Faith at Altitude

Religion and spirituality in the shadow of Pikes Peak

Tuesday, October 17, 2006

The Catholic Conscience

Conservative Christians get a lot of attention for being "values voters" -- folks who oppose abortion and same-sex marriage and generally vote for the candidates (overwhelmingly Republican) who agree with them.

And yeah, this constituency has been pretty powerful. But nearly every issue on the November ballot has a moral and even religious component to it.

Example: the Amendment 42 rally in Pueblo this morning. Amendment 42 would raise the minimum wage from $5.15 to $6.85 an hour, and a number of community and labor leaders attended the Pueblo rally.

Also in attendance: The Roman Catholic Diocese of Pueblo.

Broadly, Catholics are a values-voter wildcard. Catholic leadership shares the conservative Protestant concern over abortion and same-sex marriage, but they've also been committed to a host of social justice issues, more typically in line with more liberal values.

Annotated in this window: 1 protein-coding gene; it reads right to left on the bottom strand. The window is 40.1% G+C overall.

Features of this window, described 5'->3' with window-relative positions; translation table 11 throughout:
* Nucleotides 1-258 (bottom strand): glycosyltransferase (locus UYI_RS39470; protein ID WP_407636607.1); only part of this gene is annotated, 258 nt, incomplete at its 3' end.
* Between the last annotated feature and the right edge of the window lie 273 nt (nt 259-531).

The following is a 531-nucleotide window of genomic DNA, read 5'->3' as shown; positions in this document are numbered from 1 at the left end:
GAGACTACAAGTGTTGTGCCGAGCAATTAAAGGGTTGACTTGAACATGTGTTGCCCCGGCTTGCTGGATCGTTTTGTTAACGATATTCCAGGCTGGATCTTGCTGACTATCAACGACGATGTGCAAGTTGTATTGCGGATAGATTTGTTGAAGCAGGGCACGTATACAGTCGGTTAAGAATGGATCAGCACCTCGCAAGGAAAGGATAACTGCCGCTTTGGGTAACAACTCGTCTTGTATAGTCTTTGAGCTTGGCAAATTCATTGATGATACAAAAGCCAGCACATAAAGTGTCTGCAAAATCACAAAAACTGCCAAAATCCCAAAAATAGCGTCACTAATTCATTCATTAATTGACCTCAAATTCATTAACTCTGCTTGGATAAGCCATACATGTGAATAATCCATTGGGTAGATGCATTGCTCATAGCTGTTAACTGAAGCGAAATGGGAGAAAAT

The Catholic Church has typically defended the rights of immigrants in the immigration reform debates, and many Catholics are active in anti-war efforts. Catholics are pretty evenly split, too: In 2004, about 52 percent voted for Bush, 47 percent for Kerry. Compare that with the all but seven Conservative Christians who voted for Bush last time around.

Just a hunch: Over the next two to six years, Catholics may be the nation's most important swing vote.


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